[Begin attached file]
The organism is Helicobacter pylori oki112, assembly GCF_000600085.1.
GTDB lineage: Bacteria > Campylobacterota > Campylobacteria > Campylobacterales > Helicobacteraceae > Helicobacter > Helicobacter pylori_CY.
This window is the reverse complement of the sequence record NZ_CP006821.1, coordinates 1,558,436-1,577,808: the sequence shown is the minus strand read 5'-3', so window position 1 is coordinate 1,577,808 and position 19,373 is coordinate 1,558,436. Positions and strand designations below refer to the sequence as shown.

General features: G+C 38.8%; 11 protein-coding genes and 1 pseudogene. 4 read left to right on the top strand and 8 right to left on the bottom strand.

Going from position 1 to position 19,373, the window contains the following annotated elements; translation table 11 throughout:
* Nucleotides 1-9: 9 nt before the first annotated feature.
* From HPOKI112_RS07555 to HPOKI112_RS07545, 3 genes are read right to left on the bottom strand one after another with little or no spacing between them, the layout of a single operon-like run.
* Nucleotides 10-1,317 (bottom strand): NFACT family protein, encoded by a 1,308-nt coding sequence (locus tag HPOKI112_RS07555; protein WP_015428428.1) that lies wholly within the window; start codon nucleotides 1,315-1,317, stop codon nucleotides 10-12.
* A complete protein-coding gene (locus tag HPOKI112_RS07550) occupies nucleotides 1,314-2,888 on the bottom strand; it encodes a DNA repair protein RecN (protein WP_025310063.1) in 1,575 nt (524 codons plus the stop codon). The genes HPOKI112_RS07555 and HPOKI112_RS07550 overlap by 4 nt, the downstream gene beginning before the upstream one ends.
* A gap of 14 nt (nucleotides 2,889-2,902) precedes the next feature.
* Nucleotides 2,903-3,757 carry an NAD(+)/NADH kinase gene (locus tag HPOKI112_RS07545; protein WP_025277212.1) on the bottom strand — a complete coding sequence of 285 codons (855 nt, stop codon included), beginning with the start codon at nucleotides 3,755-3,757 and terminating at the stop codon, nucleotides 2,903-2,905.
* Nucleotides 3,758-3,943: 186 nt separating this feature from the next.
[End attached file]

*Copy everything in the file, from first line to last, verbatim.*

The organism is Helicobacter pylori oki112, assembly GCF_000600085.1.
GTDB lineage: Bacteria > Campylobacterota > Campylobacteria > Campylobacterales > Helicobacteraceae > Helicobacter > Helicobacter pylori_CY.
This window is the reverse complement of the sequence record NZ_CP006821.1, coordinates 1,558,436-1,577,808: the sequence shown is the minus strand read 5'-3', so window position 1 is coordinate 1,577,808 and position 19,373 is coordinate 1,558,436. Positions and strand designations below refer to the sequence as shown.

General features: G+C 38.8%; 11 protein-coding genes and 1 pseudogene. 4 read left to right on the top strand and 8 right to left on the bottom strand.

Going from position 1 to position 19,373, the window contains the following annotated elements; translation table 11 throughout:
* Nucleotides 1-9: 9 nt before the first annotated feature.
* From HPOKI112_RS07555 to HPOKI112_RS07545, 3 genes are read right to left on the bottom strand one after another with little or no spacing between them, the layout of a single operon-like run.
* Nucleotides 10-1,317 (bottom strand): NFACT family protein, encoded by a 1,308-nt coding sequence (locus tag HPOKI112_RS07555; protein WP_015428428.1) that lies wholly within the window; start codon nucleotides 1,315-1,317, stop codon nucleotides 10-12.
* A complete protein-coding gene (locus tag HPOKI112_RS07550) occupies nucleotides 1,314-2,888 on the bottom strand; it encodes a DNA repair protein RecN (protein WP_025310063.1) in 1,575 nt (524 codons plus the stop codon). The genes HPOKI112_RS07555 and HPOKI112_RS07550 overlap by 4 nt, the downstream gene beginning before the upstream one ends.
* A gap of 14 nt (nucleotides 2,889-2,902) precedes the next feature.
* Nucleotides 2,903-3,757 carry an NAD(+)/NADH kinase gene (locus tag HPOKI112_RS07545; protein WP_025277212.1) on the bottom strand — a complete coding sequence of 285 codons (855 nt, stop codon included), beginning with the start codon at nucleotides 3,755-3,757 and terminating at the stop codon, nucleotides 2,903-2,905.
* Nucleotides 3,758-3,943: 186 nt separating this feature from the next.